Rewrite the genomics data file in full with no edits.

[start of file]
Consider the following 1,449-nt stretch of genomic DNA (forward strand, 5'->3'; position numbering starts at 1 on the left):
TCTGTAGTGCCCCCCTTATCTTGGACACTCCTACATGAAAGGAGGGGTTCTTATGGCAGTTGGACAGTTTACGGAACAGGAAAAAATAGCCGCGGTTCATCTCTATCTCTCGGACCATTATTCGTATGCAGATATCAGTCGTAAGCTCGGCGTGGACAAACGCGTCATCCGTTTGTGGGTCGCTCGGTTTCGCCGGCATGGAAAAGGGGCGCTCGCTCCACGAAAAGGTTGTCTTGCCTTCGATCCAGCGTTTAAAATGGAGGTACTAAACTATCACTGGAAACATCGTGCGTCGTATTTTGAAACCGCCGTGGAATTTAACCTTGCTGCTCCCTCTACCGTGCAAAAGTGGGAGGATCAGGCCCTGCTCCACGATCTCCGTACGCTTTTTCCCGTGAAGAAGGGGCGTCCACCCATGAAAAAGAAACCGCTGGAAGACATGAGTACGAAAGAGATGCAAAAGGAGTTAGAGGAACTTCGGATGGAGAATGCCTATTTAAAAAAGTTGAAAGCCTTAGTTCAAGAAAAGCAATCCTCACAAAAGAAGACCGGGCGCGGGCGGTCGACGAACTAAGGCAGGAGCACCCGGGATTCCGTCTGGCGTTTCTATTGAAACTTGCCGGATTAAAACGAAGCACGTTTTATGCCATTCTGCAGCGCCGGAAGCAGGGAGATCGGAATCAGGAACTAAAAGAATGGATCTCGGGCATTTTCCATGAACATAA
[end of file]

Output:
Consider the following 1,449-nt stretch of genomic DNA (forward strand, 5'->3'; position numbering starts at 1 on the left):
TCTGTAGTGCCCCCCTTATCTTGGACACTCCTACATGAAAGGAGGGGTTCTTATGGCAGTTGGACAGTTTACGGAACAGGAAAAAATAGCCGCGGTTCATCTCTATCTCTCGGACCATTATTCGTATGCAGATATCAGTCGTAAGCTCGGCGTGGACAAACGCGTCATCCGTTTGTGGGTCGCTCGGTTTCGCCGGCATGGAAAAGGGGCGCTCGCTCCACGAAAAGGTTGTCTTGCCTTCGATCCAGCGTTTAAAATGGAGGTACTAAACTATCACTGGAAACATCGTGCGTCGTATTTTGAAACCGCCGTGGAATTTAACCTTGCTGCTCCCTCTACCGTGCAAAAGTGGGAGGATCAGGCCCTGCTCCACGATCTCCGTACGCTTTTTCCCGTGAAGAAGGGGCGTCCACCCATGAAAAAGAAACCGCTGGAAGACATGAGTACGAAAGAGATGCAAAAGGAGTTAGAGGAACTTCGGATGGAGAATGCCTATTTAAAAAAGTTGAAAGCCTTAGTTCAAGAAAAGCAATCCTCACAAAAGAAGACCGGGCGCGGGCGGTCGACGAACTAAGGCAGGAGCACCCGGGATTCCGTCTGGCGTTTCTATTGAAACTTGCCGGATTAAAACGAAGCACGTTTTATGCCATTCTGCAGCGCCGGAAGCAGGGAGATCGGAATCAGGAACTAAAAGAATGGATCTCGGGCATTTTCCATGAACATAA